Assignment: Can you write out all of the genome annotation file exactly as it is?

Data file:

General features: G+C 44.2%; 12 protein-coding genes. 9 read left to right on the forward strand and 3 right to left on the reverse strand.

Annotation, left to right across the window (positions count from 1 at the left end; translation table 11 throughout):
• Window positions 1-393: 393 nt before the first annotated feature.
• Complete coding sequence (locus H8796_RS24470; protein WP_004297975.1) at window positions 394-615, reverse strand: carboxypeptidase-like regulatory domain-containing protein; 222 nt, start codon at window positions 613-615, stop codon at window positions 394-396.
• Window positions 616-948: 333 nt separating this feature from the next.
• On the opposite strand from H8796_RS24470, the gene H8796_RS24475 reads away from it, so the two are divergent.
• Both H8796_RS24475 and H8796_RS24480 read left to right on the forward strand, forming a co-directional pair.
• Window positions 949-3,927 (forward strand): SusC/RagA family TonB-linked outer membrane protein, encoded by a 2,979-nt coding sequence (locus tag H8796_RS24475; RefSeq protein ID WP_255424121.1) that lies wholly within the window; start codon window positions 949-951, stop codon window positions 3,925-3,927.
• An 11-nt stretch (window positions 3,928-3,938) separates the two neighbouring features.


General features: G+C 44.2%; 12 protein-coding genes. 9 read left to right on the forward strand and 3 right to left on the reverse strand.

Annotation, left to right across the window (positions count from 1 at the left end; translation table 11 throughout):
• Window positions 1-393: 393 nt before the first annotated feature.
• Complete coding sequence (locus H8796_RS24470; protein WP_004297975.1) at window positions 394-615, reverse strand: carboxypeptidase-like regulatory domain-containing protein; 222 nt, start codon at window positions 613-615, stop codon at window positions 394-396.
• Window positions 616-948: 333 nt separating this feature from the next.
• On the opposite strand from H8796_RS24470, the gene H8796_RS24475 reads away from it, so the two are divergent.
• Both H8796_RS24475 and H8796_RS24480 read left to right on the forward strand, forming a co-directional pair.
• Window positions 949-3,927 (forward strand): SusC/RagA family TonB-linked outer membrane protein, encoded by a 2,979-nt coding sequence (locus tag H8796_RS24475; RefSeq protein ID WP_255424121.1) that lies wholly within the window; start codon window positions 949-951, stop codon window positions 3,925-3,927.
• An 11-nt stretch (window positions 3,928-3,938) separates the two neighbouring features.